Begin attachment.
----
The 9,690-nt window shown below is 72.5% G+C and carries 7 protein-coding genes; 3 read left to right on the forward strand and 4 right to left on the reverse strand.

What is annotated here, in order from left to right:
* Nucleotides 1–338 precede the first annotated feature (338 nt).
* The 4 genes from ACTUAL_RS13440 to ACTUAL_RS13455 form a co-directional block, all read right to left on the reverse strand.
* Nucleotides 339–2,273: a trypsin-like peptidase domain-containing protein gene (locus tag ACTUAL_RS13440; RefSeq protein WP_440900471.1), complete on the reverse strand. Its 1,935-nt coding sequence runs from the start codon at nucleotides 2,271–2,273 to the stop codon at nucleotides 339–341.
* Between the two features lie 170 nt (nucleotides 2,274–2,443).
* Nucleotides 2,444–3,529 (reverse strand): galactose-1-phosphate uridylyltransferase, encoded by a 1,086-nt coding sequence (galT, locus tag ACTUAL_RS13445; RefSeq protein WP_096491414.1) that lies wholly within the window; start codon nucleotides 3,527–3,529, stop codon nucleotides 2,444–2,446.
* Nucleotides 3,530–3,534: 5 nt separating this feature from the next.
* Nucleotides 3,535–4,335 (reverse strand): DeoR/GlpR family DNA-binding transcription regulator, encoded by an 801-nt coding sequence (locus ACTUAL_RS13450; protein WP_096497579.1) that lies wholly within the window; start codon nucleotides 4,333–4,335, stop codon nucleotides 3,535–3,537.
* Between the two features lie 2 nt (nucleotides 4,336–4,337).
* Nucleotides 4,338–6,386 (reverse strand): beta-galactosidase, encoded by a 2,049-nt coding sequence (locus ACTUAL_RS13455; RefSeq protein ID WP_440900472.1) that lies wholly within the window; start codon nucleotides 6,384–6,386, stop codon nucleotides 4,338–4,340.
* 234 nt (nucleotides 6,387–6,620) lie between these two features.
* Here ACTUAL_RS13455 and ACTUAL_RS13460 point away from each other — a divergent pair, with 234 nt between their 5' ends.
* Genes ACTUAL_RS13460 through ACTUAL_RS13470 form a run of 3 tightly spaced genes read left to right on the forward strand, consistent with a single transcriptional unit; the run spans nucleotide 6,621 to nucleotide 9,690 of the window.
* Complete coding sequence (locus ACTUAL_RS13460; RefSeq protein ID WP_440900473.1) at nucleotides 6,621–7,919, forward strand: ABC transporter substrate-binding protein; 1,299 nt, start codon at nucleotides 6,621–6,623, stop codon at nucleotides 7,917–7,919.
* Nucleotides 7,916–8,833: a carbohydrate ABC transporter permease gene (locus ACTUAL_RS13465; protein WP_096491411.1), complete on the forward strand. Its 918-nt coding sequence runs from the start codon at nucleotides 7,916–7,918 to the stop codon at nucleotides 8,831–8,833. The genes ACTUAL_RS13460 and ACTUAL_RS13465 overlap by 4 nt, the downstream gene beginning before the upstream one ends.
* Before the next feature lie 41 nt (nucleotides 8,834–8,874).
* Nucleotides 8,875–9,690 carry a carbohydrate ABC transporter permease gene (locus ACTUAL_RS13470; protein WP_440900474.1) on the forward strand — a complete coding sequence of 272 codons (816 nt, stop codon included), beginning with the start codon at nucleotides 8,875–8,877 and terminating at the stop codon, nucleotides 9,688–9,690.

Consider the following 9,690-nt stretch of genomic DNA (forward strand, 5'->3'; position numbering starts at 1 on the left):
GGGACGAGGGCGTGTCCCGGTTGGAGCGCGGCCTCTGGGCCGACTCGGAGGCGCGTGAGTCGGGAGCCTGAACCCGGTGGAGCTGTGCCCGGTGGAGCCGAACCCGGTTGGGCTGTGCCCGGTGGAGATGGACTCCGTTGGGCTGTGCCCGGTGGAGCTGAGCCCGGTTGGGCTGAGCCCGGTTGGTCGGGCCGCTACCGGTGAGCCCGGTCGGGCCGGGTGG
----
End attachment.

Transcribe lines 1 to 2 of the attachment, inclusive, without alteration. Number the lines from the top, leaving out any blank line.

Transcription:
The 9,690-nt window shown below is 72.5% G+C and carries 7 protein-coding genes; 3 read left to right on the forward strand and 4 right to left on the reverse strand.

What is annotated here, in order from left to right: